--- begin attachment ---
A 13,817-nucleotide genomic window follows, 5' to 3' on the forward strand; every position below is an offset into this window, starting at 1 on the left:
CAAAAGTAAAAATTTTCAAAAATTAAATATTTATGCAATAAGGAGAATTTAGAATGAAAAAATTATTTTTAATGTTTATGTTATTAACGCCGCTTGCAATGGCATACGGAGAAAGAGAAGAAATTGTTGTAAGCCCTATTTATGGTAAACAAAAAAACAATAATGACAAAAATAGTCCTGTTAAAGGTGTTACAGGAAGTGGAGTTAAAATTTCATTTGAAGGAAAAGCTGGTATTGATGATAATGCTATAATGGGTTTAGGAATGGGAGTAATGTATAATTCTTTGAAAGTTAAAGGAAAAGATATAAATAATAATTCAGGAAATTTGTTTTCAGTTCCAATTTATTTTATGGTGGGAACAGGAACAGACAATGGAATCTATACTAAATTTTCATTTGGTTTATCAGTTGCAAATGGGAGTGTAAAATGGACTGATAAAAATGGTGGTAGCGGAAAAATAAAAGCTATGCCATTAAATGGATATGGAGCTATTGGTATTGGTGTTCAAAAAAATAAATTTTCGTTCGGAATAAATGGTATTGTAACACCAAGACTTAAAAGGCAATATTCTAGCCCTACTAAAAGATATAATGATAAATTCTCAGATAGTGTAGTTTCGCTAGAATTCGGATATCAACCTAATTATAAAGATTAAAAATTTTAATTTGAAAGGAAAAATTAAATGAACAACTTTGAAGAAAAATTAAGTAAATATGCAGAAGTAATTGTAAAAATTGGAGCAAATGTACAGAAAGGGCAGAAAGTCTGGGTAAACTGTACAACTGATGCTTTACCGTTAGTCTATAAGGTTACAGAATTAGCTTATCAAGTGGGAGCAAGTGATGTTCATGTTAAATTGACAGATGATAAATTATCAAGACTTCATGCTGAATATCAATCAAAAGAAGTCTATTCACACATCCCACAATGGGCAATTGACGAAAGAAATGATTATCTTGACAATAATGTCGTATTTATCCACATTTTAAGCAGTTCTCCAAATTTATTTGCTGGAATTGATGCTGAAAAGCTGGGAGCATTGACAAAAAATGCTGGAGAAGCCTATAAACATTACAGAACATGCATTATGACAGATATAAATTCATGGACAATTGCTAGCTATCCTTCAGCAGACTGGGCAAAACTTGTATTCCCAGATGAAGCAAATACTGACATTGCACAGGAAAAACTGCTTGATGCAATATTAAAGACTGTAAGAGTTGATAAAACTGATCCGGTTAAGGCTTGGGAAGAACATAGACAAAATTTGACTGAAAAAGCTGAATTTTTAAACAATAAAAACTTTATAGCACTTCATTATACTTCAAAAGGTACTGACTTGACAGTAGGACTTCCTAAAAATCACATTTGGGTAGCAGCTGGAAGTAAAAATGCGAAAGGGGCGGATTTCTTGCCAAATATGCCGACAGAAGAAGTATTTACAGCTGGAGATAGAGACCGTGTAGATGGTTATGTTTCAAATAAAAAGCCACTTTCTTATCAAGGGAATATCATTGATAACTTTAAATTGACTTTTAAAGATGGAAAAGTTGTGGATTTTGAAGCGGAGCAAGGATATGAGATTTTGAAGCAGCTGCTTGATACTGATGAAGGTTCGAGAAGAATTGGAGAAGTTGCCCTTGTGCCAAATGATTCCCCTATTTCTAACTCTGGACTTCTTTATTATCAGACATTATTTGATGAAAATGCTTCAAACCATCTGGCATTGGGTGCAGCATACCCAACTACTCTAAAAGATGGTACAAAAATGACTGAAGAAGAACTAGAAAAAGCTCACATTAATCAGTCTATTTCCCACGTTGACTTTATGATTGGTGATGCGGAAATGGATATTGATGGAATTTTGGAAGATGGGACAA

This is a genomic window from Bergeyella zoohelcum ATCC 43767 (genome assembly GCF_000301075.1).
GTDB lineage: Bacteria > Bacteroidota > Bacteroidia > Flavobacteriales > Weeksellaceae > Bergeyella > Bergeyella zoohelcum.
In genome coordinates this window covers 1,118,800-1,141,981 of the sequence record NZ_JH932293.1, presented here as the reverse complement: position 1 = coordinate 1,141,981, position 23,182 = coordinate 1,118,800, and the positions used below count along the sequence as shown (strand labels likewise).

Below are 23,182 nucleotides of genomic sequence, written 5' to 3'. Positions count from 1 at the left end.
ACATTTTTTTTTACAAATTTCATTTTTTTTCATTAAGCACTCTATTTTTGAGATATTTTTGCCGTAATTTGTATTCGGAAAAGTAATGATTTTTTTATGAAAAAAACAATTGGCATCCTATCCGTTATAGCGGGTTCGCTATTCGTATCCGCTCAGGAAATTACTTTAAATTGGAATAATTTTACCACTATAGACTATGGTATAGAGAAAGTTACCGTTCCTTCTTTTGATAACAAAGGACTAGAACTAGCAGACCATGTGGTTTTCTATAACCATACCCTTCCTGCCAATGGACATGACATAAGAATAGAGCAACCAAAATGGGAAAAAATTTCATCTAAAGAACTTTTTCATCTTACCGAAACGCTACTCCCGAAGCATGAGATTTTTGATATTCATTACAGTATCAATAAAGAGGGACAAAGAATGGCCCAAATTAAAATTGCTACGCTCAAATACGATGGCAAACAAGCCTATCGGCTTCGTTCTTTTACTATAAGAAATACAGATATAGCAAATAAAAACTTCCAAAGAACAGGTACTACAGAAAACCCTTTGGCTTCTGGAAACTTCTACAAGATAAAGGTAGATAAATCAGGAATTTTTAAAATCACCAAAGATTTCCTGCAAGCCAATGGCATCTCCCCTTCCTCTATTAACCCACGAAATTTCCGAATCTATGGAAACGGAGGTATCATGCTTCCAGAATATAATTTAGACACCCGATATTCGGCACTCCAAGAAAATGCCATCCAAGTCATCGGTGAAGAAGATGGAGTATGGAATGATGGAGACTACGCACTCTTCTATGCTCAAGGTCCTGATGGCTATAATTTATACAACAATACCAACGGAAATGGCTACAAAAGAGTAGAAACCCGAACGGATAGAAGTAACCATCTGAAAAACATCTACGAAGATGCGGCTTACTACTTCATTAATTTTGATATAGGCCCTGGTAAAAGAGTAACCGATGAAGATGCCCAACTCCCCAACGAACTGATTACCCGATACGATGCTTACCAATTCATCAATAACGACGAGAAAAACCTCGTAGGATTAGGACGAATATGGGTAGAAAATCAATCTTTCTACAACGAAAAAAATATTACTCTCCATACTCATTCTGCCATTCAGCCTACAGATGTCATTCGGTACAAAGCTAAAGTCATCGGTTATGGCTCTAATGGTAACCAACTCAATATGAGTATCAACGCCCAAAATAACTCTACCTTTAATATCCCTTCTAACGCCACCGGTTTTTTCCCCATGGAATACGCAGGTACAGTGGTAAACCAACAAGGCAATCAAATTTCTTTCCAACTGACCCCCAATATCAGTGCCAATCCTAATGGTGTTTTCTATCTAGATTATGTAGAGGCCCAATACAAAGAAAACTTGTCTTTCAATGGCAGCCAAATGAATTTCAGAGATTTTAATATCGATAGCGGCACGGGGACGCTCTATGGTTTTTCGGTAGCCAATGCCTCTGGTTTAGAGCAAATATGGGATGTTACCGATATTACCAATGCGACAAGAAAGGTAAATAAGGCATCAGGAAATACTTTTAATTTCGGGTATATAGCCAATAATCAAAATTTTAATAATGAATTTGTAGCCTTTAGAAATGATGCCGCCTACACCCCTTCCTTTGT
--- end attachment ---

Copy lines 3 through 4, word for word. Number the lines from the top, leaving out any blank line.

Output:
This is a genomic window from Bergeyella zoohelcum ATCC 43767 (genome assembly GCF_000301075.1).
GTDB lineage: Bacteria > Bacteroidota > Bacteroidia > Flavobacteriales > Weeksellaceae > Bergeyella > Bergeyella zoohelcum.